Community Investments

Fall 2011

Community Investments Vol 23, Issue 2
Research Briefs


Economic Downturns and Inequality

More than two years into the U.S. recovery, researchers have started to look at how the recent recession may have impacted income inequality. How does an economic crisis impact earnings and income inequality, if at all?  What can we learn from previous recessions? What factors influence whether or not a financial crisis will increase inequality?

Carlo V. Fiorio and Catherine Saget survey the existing literature on global financial crises and find relationship between crises and changes in earnings inequality (i.e. wage distribution) but point out that in most cases income inequality (which takes into account income from capital and social transfers) decreases after a financial crisis.  Their findings suggest that each country’s institutional structure impacts how inequality changes after a financial crisis.  In Finland, for example, inequality levels remained basically unchanged despite a striking increase in unemployment from 1990-1993, which the authors attribute to a strong public benefit system that supplied generous unemployment benefits including training programs.  In contrast, the East Asian financial crisis of 1997-1998 correlated to an increase in inequality, potentially due to policies enacted after the crisis that promoted economic recovery by benefitting the corporate and financial sectors, while increasing poverty through cuts in social services.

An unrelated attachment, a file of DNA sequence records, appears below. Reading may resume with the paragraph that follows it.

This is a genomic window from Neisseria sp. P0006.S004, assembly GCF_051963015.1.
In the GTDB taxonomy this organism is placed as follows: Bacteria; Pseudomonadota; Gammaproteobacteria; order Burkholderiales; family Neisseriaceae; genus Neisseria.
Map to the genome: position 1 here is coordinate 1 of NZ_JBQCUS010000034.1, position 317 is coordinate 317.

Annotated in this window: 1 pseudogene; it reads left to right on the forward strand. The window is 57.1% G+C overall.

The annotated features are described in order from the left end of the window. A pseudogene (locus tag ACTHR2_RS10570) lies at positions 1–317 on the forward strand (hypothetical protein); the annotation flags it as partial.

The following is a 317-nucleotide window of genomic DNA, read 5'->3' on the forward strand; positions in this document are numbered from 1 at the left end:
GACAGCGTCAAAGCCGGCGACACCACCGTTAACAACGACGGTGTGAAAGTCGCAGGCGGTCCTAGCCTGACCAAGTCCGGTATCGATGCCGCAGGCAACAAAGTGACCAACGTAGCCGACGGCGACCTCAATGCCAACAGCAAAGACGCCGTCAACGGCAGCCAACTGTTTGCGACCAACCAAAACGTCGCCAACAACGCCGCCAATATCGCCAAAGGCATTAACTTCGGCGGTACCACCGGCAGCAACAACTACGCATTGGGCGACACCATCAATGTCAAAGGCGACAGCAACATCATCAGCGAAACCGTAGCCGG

Using Current Population Survey data, Fiorio and Saget find a minor increase in U.S. earnings inequality, but when they account for the unemployed (counting their wages as zero), the increase becomes much larger. They attribute this increase in inequality to low wage workers being more likely to lose their jobs during the recession and because social transfers and the wages from replacement jobs are both lower than earnings received by these workers prior to the crisis.

Fiorio, Carlo V. and Saget, Catherine. (2010). “Reducing or aggravating inequality? Preliminary findings from the 2008 financial crisis.” International Labour Office, Policy Integration Department, Geneva.

The Low Income Housing Tax Credit and Racial Segregation